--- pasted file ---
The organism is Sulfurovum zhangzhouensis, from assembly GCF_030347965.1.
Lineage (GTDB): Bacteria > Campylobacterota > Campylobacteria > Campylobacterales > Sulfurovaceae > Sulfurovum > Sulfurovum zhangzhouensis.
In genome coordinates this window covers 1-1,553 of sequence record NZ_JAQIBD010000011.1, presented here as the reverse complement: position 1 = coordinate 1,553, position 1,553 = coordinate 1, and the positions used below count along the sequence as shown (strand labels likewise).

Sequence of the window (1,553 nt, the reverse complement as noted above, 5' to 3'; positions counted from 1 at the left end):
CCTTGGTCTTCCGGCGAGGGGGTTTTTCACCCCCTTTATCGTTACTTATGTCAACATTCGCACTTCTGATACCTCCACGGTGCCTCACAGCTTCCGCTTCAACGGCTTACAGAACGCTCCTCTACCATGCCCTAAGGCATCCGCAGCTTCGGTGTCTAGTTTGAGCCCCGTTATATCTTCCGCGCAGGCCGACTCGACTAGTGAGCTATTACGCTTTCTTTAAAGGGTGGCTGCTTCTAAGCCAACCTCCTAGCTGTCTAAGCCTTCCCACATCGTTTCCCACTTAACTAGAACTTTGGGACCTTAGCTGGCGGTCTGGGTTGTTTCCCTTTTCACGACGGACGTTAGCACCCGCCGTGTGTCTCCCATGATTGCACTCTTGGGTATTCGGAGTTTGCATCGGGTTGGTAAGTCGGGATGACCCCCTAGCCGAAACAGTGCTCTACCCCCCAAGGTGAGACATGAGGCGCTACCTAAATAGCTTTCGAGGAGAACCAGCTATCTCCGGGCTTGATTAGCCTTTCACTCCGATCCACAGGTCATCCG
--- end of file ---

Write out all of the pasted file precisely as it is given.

The organism is Sulfurovum zhangzhouensis, from assembly GCF_030347965.1.
Lineage (GTDB): Bacteria > Campylobacterota > Campylobacteria > Campylobacterales > Sulfurovaceae > Sulfurovum > Sulfurovum zhangzhouensis.
In genome coordinates this window covers 1-1,553 of sequence record NZ_JAQIBD010000011.1, presented here as the reverse complement: position 1 = coordinate 1,553, position 1,553 = coordinate 1, and the positions used below count along the sequence as shown (strand labels likewise).

Sequence of the window (1,553 nt, the reverse complement as noted above, 5' to 3'; positions counted from 1 at the left end):
CCTTGGTCTTCCGGCGAGGGGGTTTTTCACCCCCTTTATCGTTACTTATGTCAACATTCGCACTTCTGATACCTCCACGGTGCCTCACAGCTTCCGCTTCAACGGCTTACAGAACGCTCCTCTACCATGCCCTAAGGCATCCGCAGCTTCGGTGTCTAGTTTGAGCCCCGTTATATCTTCCGCGCAGGCCGACTCGACTAGTGAGCTATTACGCTTTCTTTAAAGGGTGGCTGCTTCTAAGCCAACCTCCTAGCTGTCTAAGCCTTCCCACATCGTTTCCCACTTAACTAGAACTTTGGGACCTTAGCTGGCGGTCTGGGTTGTTTCCCTTTTCACGACGGACGTTAGCACCCGCCGTGTGTCTCCCATGATTGCACTCTTGGGTATTCGGAGTTTGCATCGGGTTGGTAAGTCGGGATGACCCCCTAGCCGAAACAGTGCTCTACCCCCCAAGGTGAGACATGAGGCGCTACCTAAATAGCTTTCGAGGAGAACCAGCTATCTCCGGGCTTGATTAGCCTTTCACTCCGATCCACAGGTCATCCG